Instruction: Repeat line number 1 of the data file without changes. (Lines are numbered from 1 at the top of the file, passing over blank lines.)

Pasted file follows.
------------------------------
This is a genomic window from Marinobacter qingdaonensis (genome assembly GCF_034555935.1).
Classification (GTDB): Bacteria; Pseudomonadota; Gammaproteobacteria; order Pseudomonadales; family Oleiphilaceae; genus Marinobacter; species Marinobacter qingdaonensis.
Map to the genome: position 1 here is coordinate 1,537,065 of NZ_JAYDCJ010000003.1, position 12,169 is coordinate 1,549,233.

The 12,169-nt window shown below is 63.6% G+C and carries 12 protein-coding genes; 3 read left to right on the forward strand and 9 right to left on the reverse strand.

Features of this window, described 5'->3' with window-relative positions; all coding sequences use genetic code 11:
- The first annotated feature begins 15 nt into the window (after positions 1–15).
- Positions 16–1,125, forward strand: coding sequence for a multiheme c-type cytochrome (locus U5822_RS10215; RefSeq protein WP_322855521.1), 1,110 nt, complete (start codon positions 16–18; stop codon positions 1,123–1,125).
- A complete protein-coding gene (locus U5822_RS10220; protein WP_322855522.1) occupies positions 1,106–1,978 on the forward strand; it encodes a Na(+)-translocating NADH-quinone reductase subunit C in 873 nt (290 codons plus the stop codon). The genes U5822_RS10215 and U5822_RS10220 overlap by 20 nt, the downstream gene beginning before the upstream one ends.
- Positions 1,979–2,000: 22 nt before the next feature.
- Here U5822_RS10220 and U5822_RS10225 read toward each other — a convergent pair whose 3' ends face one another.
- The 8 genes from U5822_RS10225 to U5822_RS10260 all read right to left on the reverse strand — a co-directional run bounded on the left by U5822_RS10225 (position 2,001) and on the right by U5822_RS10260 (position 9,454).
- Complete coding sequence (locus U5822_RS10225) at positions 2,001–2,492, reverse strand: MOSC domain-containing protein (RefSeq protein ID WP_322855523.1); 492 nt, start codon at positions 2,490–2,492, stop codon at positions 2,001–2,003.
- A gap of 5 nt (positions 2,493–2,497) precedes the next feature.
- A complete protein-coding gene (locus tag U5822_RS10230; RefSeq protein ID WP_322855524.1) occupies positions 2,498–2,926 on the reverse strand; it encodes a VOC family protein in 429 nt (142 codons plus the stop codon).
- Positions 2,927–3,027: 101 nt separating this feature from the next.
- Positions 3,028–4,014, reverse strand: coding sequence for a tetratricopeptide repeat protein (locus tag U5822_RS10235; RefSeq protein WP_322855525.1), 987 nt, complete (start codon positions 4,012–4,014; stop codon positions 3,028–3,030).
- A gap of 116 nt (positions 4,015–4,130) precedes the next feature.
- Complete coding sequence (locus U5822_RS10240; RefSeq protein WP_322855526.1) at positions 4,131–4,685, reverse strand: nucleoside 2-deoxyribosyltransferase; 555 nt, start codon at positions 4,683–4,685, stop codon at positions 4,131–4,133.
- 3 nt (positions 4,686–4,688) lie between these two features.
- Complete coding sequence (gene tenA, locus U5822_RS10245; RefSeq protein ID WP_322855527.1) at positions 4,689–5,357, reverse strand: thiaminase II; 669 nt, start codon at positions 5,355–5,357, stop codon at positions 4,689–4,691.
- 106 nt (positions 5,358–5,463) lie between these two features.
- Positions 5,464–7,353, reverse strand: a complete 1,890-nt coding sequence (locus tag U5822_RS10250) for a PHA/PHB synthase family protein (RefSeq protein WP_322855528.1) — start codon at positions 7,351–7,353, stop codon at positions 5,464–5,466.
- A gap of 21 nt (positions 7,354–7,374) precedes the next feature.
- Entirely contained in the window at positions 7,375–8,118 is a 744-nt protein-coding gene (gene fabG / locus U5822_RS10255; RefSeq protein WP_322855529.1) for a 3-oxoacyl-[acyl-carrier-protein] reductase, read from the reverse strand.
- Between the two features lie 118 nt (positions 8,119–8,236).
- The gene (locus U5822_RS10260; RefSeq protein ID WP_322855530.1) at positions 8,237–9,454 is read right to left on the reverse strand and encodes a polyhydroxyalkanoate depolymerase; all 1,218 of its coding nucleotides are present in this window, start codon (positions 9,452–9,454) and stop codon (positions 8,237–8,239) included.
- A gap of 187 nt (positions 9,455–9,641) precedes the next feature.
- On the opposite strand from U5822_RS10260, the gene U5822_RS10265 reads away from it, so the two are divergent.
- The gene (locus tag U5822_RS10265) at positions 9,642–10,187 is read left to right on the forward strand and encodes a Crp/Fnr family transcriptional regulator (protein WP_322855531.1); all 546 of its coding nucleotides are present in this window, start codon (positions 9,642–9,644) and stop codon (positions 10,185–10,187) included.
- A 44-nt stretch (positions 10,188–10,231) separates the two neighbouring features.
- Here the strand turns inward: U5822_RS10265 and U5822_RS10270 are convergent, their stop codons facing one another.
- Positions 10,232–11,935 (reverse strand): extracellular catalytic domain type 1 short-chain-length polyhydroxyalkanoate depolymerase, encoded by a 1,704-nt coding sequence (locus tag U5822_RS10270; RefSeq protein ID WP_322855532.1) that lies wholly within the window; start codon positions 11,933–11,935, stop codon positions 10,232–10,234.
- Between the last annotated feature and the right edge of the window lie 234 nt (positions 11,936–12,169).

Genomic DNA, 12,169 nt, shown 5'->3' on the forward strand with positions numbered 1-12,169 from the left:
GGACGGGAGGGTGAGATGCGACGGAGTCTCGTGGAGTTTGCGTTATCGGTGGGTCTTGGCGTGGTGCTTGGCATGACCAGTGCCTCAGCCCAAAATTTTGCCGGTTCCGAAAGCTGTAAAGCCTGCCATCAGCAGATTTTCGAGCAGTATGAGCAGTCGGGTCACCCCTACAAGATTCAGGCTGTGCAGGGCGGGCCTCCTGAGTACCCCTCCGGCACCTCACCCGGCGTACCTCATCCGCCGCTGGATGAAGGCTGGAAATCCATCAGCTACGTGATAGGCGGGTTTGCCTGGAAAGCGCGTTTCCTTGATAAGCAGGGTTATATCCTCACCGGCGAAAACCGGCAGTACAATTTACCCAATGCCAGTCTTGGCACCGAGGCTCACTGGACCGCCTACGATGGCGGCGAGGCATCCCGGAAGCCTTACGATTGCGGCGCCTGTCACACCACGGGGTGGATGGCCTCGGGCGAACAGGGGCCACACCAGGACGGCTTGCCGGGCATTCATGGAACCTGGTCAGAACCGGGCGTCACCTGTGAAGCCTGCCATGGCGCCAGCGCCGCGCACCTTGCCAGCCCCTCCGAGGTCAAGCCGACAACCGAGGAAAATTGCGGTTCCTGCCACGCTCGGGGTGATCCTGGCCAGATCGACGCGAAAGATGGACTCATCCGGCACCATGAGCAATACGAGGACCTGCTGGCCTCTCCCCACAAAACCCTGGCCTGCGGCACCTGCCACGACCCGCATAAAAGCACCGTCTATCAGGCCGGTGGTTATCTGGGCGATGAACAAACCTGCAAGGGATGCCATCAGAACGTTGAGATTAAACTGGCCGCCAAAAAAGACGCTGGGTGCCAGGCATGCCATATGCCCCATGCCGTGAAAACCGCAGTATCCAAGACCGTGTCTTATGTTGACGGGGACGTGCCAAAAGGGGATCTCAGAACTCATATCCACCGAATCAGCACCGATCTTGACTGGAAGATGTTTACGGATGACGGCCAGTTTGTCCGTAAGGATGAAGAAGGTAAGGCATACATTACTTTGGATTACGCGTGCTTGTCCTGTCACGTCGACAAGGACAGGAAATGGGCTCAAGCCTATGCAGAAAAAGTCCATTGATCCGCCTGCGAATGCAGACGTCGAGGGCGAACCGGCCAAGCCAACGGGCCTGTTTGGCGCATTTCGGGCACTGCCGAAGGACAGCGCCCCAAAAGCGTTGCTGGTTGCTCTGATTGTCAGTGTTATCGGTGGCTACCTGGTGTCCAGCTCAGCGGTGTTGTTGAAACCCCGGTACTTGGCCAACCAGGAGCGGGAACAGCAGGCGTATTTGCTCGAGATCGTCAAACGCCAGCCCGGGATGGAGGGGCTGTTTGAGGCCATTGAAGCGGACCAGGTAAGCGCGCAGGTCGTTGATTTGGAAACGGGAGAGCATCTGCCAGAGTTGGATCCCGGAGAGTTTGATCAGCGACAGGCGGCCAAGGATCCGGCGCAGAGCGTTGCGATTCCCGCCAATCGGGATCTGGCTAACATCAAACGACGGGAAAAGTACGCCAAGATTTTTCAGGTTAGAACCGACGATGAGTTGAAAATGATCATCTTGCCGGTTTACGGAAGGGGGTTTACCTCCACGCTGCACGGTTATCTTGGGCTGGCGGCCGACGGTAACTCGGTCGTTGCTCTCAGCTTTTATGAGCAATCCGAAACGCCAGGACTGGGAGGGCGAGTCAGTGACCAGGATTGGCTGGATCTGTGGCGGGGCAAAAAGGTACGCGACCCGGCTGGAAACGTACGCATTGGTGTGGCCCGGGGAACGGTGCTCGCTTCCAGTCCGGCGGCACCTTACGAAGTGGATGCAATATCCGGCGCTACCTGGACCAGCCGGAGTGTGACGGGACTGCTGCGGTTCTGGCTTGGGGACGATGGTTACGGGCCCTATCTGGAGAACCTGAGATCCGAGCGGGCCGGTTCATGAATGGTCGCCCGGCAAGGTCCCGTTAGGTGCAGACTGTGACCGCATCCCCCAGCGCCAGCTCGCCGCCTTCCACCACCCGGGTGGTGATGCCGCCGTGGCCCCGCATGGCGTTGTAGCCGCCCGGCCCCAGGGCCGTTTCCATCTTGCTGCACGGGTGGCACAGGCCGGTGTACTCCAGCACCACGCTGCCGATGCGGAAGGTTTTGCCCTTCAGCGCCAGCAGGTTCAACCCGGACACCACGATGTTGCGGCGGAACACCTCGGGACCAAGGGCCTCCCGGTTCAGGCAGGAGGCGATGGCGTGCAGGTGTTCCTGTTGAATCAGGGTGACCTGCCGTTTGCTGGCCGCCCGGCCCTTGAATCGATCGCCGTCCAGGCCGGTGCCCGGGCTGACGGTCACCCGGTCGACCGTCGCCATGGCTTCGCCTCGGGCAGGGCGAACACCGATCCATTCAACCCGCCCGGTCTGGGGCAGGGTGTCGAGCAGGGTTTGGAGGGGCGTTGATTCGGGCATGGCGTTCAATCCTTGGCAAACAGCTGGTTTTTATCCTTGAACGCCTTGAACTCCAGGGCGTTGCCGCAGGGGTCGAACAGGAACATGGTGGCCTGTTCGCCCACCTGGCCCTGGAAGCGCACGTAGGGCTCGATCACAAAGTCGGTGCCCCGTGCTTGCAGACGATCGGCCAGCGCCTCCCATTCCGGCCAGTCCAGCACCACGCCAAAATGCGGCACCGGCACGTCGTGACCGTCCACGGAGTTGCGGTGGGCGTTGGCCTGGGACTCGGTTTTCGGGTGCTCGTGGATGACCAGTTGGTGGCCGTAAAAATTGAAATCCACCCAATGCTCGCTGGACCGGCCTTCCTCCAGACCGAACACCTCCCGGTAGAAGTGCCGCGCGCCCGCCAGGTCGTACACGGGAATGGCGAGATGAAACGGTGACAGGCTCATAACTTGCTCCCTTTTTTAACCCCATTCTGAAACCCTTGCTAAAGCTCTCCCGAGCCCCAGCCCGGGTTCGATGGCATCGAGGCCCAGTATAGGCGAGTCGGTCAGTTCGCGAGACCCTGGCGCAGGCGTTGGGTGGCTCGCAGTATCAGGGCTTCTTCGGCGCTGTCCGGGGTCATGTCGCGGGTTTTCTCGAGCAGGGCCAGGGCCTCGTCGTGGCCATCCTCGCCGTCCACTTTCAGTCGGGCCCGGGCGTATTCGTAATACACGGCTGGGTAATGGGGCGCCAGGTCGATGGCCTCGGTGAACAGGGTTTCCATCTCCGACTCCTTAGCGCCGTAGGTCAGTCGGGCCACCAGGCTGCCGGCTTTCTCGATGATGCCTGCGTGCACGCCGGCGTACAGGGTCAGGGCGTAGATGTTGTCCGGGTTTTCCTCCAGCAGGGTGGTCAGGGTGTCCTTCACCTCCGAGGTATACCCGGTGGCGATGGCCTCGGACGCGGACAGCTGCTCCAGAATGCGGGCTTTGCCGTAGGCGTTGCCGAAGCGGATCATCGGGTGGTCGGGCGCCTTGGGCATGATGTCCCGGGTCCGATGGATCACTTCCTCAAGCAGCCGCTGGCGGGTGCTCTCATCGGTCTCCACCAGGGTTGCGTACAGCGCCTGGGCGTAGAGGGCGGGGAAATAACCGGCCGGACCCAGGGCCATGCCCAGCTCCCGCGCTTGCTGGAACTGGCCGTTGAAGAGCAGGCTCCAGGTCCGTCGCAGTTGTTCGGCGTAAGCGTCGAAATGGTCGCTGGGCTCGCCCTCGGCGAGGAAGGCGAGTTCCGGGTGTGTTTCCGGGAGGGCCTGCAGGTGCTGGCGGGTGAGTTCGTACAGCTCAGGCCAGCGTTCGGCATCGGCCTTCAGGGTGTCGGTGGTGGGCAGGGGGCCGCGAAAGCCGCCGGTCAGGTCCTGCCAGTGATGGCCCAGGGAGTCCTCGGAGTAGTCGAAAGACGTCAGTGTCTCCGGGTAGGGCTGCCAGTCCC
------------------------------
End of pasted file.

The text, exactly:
This is a genomic window from Marinobacter qingdaonensis (genome assembly GCF_034555935.1).